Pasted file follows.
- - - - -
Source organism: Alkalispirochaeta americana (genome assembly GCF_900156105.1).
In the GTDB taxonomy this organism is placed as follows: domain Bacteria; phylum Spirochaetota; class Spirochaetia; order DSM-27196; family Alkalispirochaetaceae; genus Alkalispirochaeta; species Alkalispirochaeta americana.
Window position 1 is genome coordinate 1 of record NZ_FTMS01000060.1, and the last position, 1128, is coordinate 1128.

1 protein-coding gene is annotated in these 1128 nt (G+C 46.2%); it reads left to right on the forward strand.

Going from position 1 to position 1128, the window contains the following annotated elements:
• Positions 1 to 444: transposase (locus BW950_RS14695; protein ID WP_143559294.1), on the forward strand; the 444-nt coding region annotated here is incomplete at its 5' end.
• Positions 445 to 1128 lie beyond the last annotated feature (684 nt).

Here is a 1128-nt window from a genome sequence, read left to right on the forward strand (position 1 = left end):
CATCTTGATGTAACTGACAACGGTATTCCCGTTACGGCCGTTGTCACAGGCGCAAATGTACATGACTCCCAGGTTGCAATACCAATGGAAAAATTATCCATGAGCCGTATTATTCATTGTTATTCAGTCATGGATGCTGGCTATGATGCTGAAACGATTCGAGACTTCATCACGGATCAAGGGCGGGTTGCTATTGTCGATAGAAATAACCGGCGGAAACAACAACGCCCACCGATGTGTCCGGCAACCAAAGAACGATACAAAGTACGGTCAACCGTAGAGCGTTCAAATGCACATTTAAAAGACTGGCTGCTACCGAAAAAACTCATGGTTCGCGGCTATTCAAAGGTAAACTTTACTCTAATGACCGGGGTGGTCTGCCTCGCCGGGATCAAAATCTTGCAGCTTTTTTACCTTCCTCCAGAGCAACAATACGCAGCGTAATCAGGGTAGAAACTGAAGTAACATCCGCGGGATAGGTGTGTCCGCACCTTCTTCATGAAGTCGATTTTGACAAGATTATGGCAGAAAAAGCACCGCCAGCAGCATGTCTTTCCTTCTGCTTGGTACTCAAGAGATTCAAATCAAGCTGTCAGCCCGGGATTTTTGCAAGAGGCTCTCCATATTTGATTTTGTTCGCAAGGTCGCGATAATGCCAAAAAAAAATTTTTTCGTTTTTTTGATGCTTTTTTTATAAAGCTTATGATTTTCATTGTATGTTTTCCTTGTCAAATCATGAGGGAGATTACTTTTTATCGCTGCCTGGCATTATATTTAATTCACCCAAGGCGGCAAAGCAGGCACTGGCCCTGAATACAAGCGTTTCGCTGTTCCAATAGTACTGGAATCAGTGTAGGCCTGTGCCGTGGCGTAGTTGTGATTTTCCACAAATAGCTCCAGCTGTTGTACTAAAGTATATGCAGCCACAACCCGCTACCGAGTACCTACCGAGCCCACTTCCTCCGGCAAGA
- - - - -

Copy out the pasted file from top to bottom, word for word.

Source organism: Alkalispirochaeta americana (genome assembly GCF_900156105.1).
In the GTDB taxonomy this organism is placed as follows: domain Bacteria; phylum Spirochaetota; class Spirochaetia; order DSM-27196; family Alkalispirochaetaceae; genus Alkalispirochaeta; species Alkalispirochaeta americana.
Window position 1 is genome coordinate 1 of record NZ_FTMS01000060.1, and the last position, 1128, is coordinate 1128.

1 protein-coding gene is annotated in these 1128 nt (G+C 46.2%); it reads left to right on the forward strand.

Going from position 1 to position 1128, the window contains the following annotated elements:
• Positions 1 to 444: transposase (locus BW950_RS14695; protein ID WP_143559294.1), on the forward strand; the 444-nt coding region annotated here is incomplete at its 5' end.
• Positions 445 to 1128 lie beyond the last annotated feature (684 nt).

Here is a 1128-nt window from a genome sequence, read left to right on the forward strand (position 1 = left end):
CATCTTGATGTAACTGACAACGGTATTCCCGTTACGGCCGTTGTCACAGGCGCAAATGTACATGACTCCCAGGTTGCAATACCAATGGAAAAATTATCCATGAGCCGTATTATTCATTGTTATTCAGTCATGGATGCTGGCTATGATGCTGAAACGATTCGAGACTTCATCACGGATCAAGGGCGGGTTGCTATTGTCGATAGAAATAACCGGCGGAAACAACAACGCCCACCGATGTGTCCGGCAACCAAAGAACGATACAAAGTACGGTCAACCGTAGAGCGTTCAAATGCACATTTAAAAGACTGGCTGCTACCGAAAAAACTCATGGTTCGCGGCTATTCAAAGGTAAACTTTACTCTAATGACCGGGGTGGTCTGCCTCGCCGGGATCAAAATCTTGCAGCTTTTTTACCTTCCTCCAGAGCAACAATACGCAGCGTAATCAGGGTAGAAACTGAAGTAACATCCGCGGGATAGGTGTGTCCGCACCTTCTTCATGAAGTCGATTTTGACAAGATTATGGCAGAAAAAGCACCGCCAGCAGCATGTCTTTCCTTCTGCTTGGTACTCAAGAGATTCAAATCAAGCTGTCAGCCCGGGATTTTTGCAAGAGGCTCTCCATATTTGATTTTGTTCGCAAGGTCGCGATAATGCCAAAAAAAAATTTTTTCGTTTTTTTGATGCTTTTTTTATAAAGCTTATGATTTTCATTGTATGTTTTCCTTGTCAAATCATGAGGGAGATTACTTTTTATCGCTGCCTGGCATTATATTTAATTCACCCAAGGCGGCAAAGCAGGCACTGGCCCTGAATACAAGCGTTTCGCTGTTCCAATAGTACTGGAATCAGTGTAGGCCTGTGCCGTGGCGTAGTTGTGATTTTCCACAAATAGCTCCAGCTGTTGTACTAAAGTATATGCAGCCACAACCCGCTACCGAGTACCTACCGAGCCCACTTCCTCCGGCAAGA